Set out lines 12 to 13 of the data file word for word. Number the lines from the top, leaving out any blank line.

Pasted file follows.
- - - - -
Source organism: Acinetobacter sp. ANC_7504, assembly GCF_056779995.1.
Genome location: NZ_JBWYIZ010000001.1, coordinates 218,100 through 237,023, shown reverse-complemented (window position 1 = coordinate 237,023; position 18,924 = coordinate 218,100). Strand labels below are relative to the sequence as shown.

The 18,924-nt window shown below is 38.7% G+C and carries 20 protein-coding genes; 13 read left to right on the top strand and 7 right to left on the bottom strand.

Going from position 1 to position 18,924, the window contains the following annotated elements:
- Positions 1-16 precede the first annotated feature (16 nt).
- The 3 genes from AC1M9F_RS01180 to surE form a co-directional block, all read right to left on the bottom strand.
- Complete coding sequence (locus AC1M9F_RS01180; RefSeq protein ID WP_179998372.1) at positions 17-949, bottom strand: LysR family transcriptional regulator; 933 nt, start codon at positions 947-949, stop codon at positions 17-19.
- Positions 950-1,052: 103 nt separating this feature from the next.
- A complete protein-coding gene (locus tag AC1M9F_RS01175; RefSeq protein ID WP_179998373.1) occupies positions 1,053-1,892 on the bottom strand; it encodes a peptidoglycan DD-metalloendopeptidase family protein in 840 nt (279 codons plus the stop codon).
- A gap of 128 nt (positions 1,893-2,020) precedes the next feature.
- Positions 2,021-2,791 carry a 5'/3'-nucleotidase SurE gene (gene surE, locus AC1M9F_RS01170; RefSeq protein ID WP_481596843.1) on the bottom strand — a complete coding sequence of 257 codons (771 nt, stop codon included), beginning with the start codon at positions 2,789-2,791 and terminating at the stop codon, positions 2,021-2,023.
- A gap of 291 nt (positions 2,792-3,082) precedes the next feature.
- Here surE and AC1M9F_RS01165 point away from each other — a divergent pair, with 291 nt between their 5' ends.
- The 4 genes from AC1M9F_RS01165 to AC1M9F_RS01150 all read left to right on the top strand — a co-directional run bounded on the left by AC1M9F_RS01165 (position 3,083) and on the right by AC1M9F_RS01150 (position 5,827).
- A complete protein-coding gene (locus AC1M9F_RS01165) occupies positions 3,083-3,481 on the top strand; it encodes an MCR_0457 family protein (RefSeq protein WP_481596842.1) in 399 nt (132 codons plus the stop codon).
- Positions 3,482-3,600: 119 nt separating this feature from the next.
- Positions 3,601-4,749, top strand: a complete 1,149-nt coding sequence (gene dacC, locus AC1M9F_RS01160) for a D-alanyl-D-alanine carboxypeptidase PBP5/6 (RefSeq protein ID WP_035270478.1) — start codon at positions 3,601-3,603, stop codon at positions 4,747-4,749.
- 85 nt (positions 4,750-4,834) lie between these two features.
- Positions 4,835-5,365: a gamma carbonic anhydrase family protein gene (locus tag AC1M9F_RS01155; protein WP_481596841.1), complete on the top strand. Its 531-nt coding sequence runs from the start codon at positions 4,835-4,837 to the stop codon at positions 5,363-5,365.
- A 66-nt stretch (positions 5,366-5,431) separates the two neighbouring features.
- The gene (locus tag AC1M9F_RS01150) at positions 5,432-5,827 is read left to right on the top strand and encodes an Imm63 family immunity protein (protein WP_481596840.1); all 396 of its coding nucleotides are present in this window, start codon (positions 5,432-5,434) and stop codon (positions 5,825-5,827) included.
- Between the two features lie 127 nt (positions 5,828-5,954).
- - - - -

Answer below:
- A gap of 291 nt (positions 2,792-3,082) precedes the next feature.
- Here surE and AC1M9F_RS01165 point away from each other — a divergent pair, with 291 nt between their 5' ends.